Oysters Roffignac is said to be one of the first baked Oyster dishes out of New Orleans, originally served at Roffignac’s Restaurant which was around, I believe, up until the Civil War.
I can’t find much information about this restaurant, but it is said to have been owned by the family of Louis Philippe Joseph de Roffignac, Mayor of New Orleans from 1820-1828 who first introduced street lighting to New Orleans and is also the namesake for the Roffignac cocktail.

At first glance this recipe sounds strange. Oysters with Red wine? But the flavors meld very well. It is very similar to my favorite baked Oyster dish, Oysters Bienville, but with a touch of Spanish flavors.

Oysters Roffignac Recipe

1 Dozen Oysters, shucked and left on the half shell, drain off the liquor and reserve
1/2 lb. Gulf Shrimp (seasoned with salt & pepper and sauteed with a little unsalted butter, then chopped)
1/2 stick Unsalted Butter
1/2 Cup Flour
3 Green Onions, thinly sliced
4 Mushrooms, finely chopped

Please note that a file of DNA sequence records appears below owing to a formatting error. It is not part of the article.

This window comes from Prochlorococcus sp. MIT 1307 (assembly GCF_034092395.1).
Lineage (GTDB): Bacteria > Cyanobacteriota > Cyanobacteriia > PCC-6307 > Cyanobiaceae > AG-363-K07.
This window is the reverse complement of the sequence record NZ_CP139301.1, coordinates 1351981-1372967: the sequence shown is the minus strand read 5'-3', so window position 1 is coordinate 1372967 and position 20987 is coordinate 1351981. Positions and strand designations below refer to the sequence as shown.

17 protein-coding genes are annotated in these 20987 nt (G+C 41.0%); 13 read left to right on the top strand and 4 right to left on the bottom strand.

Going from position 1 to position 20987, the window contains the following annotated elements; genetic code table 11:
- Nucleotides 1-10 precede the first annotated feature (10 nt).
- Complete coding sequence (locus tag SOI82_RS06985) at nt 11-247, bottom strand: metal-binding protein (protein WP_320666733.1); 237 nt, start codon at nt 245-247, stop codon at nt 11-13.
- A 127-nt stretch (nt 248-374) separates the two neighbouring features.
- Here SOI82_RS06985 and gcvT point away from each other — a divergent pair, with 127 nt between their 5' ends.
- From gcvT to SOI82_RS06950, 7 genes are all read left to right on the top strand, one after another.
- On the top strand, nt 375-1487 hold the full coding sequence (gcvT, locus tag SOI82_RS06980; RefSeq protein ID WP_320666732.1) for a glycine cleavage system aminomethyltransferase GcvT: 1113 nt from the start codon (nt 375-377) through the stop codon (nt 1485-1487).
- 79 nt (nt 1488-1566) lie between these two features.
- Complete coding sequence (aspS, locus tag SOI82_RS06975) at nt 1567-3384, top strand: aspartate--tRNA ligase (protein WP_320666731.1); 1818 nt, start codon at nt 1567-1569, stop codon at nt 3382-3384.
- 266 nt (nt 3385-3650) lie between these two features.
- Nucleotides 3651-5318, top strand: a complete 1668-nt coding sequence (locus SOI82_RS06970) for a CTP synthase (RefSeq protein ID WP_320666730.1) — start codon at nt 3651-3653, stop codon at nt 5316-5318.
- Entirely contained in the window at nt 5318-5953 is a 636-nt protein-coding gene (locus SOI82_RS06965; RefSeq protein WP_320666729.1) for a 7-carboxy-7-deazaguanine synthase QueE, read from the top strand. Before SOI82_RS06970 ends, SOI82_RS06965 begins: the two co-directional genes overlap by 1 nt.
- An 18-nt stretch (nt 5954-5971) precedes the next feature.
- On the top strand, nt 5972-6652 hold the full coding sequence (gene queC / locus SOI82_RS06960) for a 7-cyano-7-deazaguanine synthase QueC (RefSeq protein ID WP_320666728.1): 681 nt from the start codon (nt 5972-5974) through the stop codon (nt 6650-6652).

2 tsp Paprika
1 Tbsp Fresh Lemon Juice
1/8 Cup Dry Red Wine
Reserved Oyster Liquor
Salt to taste (remember to consider the salt content of your Oysters)
Rock Salt for presentation and baking only.

Preheat the oven to 400 degrees F.

Melt the butter in a small sauce pan then whisk in the flour. Cook stirring often for about 5 minutes to make a blonde roux.

Add the green onions, mushrooms, garlic, paprika and Cayenne, cook for about 5 minutes stirring constantly.

Add the lemon juice, reserved Oyster liquor, and red wine. Bring to a boil and reduce to a simmer, cook until the alcohol burns off from the red wine, and the raw flour flavor from the roux is no longer present. Stir in the chopped Shrimp and season to taste with kosher salt.